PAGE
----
Story from BBC NEWS:

Pupils face camera phone ban
Mobile camera phones are being banned at all secondary and primary schools in the West Lothian area.

The local authority agreed to the plan in the interests of "safety, security and the well-being" of pupils.

Some 30,000 children in 11 secondary and 66 primary schools will be affected.

The move, made on Tuesday, means West Lothian has become the first local authority in Scotland to introduce a ban on camera phone mobiles.

The policy has been supported by the Scottish Secondary Teachers' Association which fears that images could be misused by paedophiles.

Its general secretary, David Eaglesham, said: "It is a serious problem because it is a whole new dimension of technology.

"Previously when someone was taking a photograph they had obvious equipment but with mobile phone cameras it is difficult to see if someone is doing that or not, so it's hard to legislate.

"Once the image is out it can be used and misused.

"It is possible for kids to use them in the shape of bullying but perhaps more sinister than that it can be used by paedophiles.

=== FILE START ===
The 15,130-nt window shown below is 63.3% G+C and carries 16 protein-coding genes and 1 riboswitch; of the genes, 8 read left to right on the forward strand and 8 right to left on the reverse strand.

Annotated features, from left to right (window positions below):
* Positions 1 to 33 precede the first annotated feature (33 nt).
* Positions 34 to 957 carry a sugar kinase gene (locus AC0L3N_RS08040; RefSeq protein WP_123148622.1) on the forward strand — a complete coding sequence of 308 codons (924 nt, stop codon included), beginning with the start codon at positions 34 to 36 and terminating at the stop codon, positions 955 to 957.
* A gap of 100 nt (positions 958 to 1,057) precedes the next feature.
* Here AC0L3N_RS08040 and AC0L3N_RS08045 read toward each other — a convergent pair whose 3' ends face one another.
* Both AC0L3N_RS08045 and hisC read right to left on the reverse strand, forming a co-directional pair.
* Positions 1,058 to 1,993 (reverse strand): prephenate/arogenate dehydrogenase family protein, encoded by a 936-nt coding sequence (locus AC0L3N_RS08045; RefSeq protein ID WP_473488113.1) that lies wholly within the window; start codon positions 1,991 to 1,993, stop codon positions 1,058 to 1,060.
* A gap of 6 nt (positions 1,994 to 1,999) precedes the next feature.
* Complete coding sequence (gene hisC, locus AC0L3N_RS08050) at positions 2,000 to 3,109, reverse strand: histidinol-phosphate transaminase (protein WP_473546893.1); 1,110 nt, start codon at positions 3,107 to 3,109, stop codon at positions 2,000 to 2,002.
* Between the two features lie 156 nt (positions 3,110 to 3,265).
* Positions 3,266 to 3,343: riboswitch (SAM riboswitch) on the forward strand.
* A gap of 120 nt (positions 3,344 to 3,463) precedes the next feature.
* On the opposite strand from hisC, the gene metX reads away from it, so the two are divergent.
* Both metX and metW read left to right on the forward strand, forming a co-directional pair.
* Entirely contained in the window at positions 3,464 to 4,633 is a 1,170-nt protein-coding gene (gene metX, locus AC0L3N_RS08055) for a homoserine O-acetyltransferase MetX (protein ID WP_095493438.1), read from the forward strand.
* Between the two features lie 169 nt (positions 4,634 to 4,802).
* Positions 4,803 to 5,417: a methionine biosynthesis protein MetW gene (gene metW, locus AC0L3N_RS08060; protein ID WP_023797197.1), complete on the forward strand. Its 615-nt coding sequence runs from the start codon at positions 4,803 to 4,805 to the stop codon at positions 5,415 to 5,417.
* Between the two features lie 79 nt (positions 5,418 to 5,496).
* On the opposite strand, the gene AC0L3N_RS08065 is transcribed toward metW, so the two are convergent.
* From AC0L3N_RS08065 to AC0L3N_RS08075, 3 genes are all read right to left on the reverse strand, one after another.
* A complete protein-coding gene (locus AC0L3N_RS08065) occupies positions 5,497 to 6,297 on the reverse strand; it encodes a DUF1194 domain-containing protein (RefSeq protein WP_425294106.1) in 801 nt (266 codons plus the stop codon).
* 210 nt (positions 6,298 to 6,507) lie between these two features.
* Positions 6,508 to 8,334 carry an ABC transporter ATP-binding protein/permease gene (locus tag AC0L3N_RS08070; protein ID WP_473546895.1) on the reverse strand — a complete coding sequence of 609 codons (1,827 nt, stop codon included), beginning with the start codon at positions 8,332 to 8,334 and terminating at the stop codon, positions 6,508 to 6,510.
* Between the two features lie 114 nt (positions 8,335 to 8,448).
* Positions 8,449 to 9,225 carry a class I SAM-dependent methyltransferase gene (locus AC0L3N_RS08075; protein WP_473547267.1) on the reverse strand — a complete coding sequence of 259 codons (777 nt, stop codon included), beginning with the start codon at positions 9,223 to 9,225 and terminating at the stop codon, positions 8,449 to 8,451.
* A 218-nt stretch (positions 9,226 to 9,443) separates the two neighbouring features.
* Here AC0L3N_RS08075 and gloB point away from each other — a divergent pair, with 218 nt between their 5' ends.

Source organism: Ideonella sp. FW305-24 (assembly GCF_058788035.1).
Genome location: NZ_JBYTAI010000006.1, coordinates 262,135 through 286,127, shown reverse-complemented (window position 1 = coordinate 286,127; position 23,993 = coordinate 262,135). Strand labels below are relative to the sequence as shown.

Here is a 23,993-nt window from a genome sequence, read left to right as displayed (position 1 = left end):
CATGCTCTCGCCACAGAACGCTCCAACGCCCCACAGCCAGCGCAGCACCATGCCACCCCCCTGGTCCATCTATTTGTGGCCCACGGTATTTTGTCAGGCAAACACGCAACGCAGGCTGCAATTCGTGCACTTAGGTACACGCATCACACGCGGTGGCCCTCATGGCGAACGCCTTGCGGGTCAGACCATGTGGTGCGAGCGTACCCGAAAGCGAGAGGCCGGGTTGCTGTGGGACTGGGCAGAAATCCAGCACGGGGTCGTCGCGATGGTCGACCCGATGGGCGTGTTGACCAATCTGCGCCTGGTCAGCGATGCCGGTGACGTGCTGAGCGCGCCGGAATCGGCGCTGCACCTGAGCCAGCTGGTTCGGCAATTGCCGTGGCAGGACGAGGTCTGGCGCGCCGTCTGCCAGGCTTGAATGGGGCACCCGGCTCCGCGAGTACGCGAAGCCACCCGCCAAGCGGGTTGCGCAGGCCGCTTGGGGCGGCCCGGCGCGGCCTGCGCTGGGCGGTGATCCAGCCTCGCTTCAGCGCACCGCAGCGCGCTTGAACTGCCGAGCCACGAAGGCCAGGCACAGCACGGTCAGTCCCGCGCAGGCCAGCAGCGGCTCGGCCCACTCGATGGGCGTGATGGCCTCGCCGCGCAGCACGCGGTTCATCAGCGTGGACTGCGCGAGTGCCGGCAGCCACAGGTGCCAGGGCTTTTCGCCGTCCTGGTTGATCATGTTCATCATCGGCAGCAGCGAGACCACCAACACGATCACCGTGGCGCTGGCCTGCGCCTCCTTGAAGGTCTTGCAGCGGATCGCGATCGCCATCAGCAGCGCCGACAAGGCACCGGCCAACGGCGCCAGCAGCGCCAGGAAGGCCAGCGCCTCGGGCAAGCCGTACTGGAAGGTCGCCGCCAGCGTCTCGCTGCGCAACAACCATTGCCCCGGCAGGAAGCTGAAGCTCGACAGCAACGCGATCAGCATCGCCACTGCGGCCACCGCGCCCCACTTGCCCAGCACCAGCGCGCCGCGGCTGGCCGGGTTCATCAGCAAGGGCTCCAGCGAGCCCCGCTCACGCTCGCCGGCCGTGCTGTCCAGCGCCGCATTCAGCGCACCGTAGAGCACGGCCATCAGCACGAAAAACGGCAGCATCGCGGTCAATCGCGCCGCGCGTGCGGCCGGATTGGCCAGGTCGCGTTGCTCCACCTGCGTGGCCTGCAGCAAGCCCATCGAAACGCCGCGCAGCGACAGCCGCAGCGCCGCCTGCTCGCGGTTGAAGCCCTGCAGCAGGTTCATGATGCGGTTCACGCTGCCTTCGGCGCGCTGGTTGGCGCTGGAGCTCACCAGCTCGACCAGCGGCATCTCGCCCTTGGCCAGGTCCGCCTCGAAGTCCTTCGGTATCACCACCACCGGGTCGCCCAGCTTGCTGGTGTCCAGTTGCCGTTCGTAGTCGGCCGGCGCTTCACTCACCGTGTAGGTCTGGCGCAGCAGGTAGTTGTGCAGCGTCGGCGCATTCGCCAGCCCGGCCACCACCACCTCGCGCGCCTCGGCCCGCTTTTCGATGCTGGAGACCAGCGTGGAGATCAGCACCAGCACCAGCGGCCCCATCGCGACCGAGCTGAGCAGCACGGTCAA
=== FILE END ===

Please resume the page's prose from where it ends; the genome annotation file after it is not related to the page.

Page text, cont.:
"If they get their hands on these images then there will be a great problem."

Mr Eaglesham said the police had warned that paedophiles had made use of images which they obtained in a variety of ways and were usually transmitted across the internet.

He added: "So, if mobile phones are used it would add to the potential availability of images - if you can capture the image you can distribute it."

Many mobile phone companies warn against using mobile phone cameras to distribute material to websites.

Anecdotal evidence appears to show the phones are an irritation in the classroom.

No evidence

English teacher Larry Flannigan said: "I think they are linked to children noising each other up - someone falls asleep in class, and someone takes a photograph and starts showing it around the room.

"I have seen one or two incidents where kids have been annoyed at being snapped on the stairs or in the gym hall."

West Lothian Council has admitted it has had no reports of incidents where the mobiles have been misused.

But it said it wanted to do something now before the issue became serious.

Carol Bartholomew, the council's convenor of children's services, said: "We have a responsibility to protect people.

"I think one of the problems with mobile phones is that when you have an ordinary camera you can see someone taking a photograph.

"With mobiles you can be totally unaware of someone taking a picture."

Other councils in Scotland have policies of leaving individual schools to take action where necessary.

Published: 2004/03/02 12:02:34 GMT